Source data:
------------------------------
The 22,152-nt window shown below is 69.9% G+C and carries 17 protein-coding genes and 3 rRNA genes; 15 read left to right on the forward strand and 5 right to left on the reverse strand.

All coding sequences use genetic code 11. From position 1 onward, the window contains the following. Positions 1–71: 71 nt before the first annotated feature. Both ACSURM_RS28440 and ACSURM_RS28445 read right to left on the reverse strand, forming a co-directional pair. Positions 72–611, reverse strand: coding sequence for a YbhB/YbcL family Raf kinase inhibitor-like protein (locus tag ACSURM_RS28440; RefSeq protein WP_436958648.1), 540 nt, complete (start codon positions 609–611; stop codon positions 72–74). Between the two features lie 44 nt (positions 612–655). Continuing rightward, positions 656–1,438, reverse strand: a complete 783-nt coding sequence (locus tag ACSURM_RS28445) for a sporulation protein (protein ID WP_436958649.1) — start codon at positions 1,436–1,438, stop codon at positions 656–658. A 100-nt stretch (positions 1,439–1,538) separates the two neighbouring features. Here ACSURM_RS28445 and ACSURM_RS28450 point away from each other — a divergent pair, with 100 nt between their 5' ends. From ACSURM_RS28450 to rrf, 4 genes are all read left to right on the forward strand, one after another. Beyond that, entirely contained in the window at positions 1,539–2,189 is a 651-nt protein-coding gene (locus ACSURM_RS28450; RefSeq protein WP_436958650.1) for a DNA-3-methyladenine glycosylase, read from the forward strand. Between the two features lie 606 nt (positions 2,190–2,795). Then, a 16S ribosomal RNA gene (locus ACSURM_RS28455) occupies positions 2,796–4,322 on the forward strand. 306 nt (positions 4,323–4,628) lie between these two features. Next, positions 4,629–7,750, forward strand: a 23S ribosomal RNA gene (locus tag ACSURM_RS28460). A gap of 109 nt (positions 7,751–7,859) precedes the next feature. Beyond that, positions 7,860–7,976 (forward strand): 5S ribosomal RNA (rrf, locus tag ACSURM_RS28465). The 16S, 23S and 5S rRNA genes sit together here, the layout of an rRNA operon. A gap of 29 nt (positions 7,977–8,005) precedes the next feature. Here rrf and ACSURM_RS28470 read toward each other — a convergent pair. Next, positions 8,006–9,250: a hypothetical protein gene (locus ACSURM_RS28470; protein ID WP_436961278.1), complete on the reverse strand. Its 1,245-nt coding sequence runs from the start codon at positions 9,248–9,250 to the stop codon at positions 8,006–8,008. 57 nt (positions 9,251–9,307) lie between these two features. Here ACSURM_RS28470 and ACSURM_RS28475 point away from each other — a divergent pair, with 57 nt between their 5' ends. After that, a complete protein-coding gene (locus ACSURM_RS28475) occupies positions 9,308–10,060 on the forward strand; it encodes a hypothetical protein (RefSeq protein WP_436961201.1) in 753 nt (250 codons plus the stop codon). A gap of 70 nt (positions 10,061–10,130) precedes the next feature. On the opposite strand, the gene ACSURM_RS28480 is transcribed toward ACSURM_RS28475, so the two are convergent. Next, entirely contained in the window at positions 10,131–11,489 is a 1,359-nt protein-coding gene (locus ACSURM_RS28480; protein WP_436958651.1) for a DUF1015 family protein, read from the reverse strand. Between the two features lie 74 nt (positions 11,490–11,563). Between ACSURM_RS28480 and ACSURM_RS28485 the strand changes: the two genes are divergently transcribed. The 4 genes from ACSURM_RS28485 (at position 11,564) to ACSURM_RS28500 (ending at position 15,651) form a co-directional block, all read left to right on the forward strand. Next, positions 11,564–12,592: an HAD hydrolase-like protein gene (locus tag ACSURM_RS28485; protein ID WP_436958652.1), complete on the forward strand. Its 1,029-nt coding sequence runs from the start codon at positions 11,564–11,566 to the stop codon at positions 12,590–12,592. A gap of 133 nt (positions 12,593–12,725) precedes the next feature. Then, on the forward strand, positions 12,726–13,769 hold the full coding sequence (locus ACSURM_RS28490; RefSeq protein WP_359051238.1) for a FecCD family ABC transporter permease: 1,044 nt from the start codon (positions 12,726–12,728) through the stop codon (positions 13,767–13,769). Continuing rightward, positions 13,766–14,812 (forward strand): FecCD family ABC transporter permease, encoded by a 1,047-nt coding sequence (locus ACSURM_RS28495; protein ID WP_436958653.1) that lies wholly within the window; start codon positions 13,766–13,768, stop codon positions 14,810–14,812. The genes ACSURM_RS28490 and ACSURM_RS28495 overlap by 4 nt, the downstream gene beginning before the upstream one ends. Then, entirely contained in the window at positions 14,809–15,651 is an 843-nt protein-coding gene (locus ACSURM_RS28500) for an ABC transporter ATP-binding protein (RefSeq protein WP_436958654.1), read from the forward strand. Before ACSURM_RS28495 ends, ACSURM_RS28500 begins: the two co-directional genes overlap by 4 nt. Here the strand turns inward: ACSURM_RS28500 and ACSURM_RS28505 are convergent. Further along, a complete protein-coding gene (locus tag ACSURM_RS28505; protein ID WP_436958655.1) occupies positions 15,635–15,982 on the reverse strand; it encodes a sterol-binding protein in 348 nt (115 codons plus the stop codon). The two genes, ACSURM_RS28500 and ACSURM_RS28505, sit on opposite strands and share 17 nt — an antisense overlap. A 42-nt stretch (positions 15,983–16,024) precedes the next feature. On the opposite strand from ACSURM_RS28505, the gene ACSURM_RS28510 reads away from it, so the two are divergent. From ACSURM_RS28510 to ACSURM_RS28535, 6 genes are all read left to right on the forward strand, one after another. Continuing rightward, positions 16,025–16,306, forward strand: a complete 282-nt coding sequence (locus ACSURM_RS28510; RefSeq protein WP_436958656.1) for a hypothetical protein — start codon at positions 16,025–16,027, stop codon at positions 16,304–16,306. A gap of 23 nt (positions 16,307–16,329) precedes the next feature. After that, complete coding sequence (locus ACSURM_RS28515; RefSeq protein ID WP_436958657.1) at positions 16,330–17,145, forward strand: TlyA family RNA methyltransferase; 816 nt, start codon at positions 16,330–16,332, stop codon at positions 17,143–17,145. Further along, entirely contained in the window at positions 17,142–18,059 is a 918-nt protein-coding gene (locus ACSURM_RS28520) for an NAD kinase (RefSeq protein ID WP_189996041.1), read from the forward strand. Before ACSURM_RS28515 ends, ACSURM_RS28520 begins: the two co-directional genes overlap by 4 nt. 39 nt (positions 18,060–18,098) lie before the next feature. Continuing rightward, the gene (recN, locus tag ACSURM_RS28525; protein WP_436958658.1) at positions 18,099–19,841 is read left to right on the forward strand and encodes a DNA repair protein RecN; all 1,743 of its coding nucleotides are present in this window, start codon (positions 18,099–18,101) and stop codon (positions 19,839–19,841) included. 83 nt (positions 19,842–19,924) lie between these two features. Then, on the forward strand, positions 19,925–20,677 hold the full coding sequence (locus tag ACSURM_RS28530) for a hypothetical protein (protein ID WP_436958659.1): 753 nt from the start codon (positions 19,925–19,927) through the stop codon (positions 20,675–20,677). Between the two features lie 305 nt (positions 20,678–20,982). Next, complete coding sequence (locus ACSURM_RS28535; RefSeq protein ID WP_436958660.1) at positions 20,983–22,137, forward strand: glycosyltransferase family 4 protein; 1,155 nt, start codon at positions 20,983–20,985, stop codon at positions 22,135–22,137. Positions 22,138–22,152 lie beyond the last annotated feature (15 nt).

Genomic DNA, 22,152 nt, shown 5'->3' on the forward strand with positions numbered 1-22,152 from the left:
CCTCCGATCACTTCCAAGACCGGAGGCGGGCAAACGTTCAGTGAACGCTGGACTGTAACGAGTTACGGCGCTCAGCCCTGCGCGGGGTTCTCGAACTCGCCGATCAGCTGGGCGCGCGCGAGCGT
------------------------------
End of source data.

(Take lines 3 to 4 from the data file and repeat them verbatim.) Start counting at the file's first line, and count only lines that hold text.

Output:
Genomic DNA, 22,152 nt, shown 5'->3' on the forward strand with positions numbered 1-22,152 from the left:
CCTCCGATCACTTCCAAGACCGGAGGCGGGCAAACGTTCAGTGAACGCTGGACTGTAACGAGTTACGGCGCTCAGCCCTGCGCGGGGTTCTCGAACTCGCCGATCAGCTGGGCGCGCGCGAGCGT